Within core services, the price index for shelter was 0.2% higher as rents rose 0.2% and homeowner's equivalent rent was 0.3% higher, while prices for lodging away from home at hotels and motels fell 2.7%, while at the same time the shelter sub-index for water, sewers and trash collection rose 0.4% and other household operation costs were on average 0.3% higher on a 0.8% increase in the price index for repair of household items and a 0.7% increase in moving, storage, freight expense....meanwhile, the price index for medical care services was 0.5% higher, as the price index for physicians' services rose 2.0% and the price index for Eyeglasses and eye care rose 0.5%....on the other hand, the transportation services price index was 0.1% lower even though car and truck rentals rose 7.4% and the price index for intracity mass transit rose 4.3% because as airline fares fell 5.1%...however, the recreation services price index rose 0.6% as the index for video discs and other media, including rentals rose 2.9% and the price index for admissions to sporting events rose 4.9%.... at the same time, the index for education and communication services was 0.1% higher as the price index delivery services rose 0.8% and the price index for land-line telephone services rose 1.0%...lastly, the index for other personal services was up 0.5% as the price index for checking accounts and other bank services rose 4.0% while the price index for funeral expenses was 0.6% higher...

Among core line items, the price index for telephone hardware, calculators, and other consumer information items, which is now down by 17.9% since last January, the price index for men's suits, sport coats, and outerwear, which is now down 16.8% from a year ago, the price index for women's dresses, which has also fallen by 16.8% in the past year, the price index for checking account and other bank services, which is down by 10.3% from a year ago, the price index for lodging away from home including hotels and motels, which has fallen by 17.2% in the past year, the price index for admission to sporting events, which is still down by 14.1% from a year ago, and airline fares, which are now down by 25.6% since last February, have all seen prices drop by more than 10% over the past year, while the price index for car and truck rental, which has risen 11.5% from a year ago, and the price index for laundry equipment, which is up 24.3% from last February, are the only line items to have increased by a double digit magnitude over that span.... 

Producer Prices rose 0.5% in February on Higher Wholesale Food & Energy Prices

The seasonally adjusted Producer Price Index (PPI) for final demand rose 0.5% in February, as prices for finished wholesale goods were on average 1.4% higher, while margins of final services providers increased by 0.1%...that followed a January report that had the PPI 1.3% higher, with average prices for finished wholesale goods rising 1.4%, while margins of final services providers increased by 1.3%, a December report that indicated the PPI was up 0.3%, with prices for finished wholesale goods up 1.0% while margins of final services providers were 0.1% lower, a revised November report that now shows the PPI was unchanged, with prices for finished wholesale goods rising 0.4% while margins of final services providers decreased 0.3%, and a revised October report that now indicates the PPI was 0.6% higher, with prices for finished wholesale goods rising 0.5% and margins of final services providers rising 0.7%....on an unadjusted basis, producer prices are now 2.8% higher than a year ago, up from the 1.7% year over year increase indicated by last month's report, while, the core producer price index, which excludes food, energy and trade services, rose by 0.2% for the month, and is now 2.2% higher than in February a year ago, up from the 2.0% year over year increase as was shown in January...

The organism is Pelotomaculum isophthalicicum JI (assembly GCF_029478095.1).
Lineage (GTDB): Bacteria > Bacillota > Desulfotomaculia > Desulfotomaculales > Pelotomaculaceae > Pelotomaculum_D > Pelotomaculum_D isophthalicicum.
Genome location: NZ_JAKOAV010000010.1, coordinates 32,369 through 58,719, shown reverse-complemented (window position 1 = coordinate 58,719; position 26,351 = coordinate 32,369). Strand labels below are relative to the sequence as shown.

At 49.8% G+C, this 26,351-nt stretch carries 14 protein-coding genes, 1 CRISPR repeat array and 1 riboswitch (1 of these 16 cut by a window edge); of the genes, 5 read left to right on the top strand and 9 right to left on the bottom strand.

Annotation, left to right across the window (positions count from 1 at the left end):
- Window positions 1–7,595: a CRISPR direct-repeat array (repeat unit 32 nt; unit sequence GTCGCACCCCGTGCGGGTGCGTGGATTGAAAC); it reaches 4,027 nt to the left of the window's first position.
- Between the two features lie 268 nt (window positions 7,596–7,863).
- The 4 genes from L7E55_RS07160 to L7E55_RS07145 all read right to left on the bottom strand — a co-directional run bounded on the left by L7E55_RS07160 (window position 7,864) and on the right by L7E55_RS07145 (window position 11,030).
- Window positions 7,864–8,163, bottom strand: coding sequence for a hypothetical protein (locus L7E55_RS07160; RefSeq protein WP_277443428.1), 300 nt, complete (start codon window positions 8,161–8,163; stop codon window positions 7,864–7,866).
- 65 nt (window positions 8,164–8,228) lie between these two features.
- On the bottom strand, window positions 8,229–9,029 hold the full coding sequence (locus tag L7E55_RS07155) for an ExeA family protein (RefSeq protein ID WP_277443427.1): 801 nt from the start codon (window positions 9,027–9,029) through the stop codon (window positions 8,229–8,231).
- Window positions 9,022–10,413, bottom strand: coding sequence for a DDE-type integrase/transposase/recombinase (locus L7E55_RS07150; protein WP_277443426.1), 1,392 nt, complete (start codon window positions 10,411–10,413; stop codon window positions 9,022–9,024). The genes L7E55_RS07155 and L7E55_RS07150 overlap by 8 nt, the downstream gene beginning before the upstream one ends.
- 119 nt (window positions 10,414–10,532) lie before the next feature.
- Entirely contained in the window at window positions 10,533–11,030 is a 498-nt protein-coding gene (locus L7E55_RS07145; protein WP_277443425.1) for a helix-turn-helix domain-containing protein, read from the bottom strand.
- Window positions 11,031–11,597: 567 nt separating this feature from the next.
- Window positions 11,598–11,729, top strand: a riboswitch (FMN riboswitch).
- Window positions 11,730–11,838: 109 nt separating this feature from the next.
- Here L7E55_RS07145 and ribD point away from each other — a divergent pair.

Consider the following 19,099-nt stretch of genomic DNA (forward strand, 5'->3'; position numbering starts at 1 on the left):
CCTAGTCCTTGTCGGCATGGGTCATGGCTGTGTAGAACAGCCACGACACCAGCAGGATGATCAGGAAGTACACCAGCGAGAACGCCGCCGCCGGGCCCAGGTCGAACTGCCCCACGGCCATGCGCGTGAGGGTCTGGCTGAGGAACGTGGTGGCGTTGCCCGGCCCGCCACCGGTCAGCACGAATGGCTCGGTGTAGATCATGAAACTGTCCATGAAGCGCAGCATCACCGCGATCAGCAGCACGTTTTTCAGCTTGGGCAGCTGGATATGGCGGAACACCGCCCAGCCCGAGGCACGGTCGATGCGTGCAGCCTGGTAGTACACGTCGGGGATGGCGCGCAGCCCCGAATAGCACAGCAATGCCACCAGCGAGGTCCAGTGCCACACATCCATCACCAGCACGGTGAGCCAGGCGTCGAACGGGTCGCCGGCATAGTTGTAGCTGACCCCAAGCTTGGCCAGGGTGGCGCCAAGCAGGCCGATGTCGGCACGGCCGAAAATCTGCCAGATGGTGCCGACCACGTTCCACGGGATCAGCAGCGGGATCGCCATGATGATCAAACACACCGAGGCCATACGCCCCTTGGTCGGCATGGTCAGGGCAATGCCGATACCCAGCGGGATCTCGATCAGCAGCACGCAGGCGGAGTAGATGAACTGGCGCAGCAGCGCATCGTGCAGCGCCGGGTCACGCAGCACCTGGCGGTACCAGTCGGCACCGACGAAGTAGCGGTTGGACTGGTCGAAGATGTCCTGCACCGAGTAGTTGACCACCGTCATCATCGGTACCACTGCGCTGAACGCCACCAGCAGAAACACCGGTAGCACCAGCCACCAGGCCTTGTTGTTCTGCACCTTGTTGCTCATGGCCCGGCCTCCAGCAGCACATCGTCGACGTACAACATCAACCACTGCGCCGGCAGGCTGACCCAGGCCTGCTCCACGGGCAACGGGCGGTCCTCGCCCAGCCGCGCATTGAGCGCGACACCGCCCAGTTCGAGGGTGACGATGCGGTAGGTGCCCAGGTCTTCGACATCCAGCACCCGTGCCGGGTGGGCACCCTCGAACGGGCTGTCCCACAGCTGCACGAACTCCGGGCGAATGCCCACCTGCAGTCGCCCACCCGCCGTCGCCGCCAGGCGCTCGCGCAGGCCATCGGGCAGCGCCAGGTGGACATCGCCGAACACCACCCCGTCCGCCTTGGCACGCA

As noted, the price index for final demand for goods, aka 'finished goods', was 1.4% higher in February, after being 1.4% higher in January, 1.0% higher in December, 0.4% higher in November, 0.5% higher in October, 0.4% higher in September, 0.4% higher in August, 0.5% higher in July, 0.4% higher in June, 1.4% higher in May, 2.8% lower in April, 1.7% lower in March, and 0.7% lower in February of last year...the finished goods price index rose 1.4% in February because the price index for wholesale energy goods was 6.0% higher, after it had risen by 5.1% in January, 4.9% in December, 1.5% in November, and by 0.5% in October, while the price index for wholesale foods rose 1.3%, after rising by 0.2% in January, falling 0.2% in December, rising by a revised 0.4% in November, by a revised 2.1% in October, and by 1.7% in September, and while the index for final demand for core wholesale goods (excluding food and energy) was 0.3% higher, after rising by 0.8% in January....wholesale energy prices averaged 6.0% higher due to a 13.1% increase in wholesale prices for gasoline, a 14.9% increase in wholesale prices for No.2 diesel fuel, and a 12.7% increase in wholesale prices for liquefied petroleum gas...meanwhile, the wholesale food price index rose 1.3% on a 41.1% increase in the wholesale price index for eggs for fresh use, an 13.0% increase in the wholesale price index for beef and veal, and a 7.0% increase in wholesale price index for fin-fish and shellfish....among core wholesale goods, the wholesale price index for industrial chemicals rose 4.2%,the wholesale price index for toys, games, and children's vehicles rose 2.5%, and the wholesale price index for mobile homes rose 2.1%, while the wholesale price index for iron and steel scrap fell 10.3% ..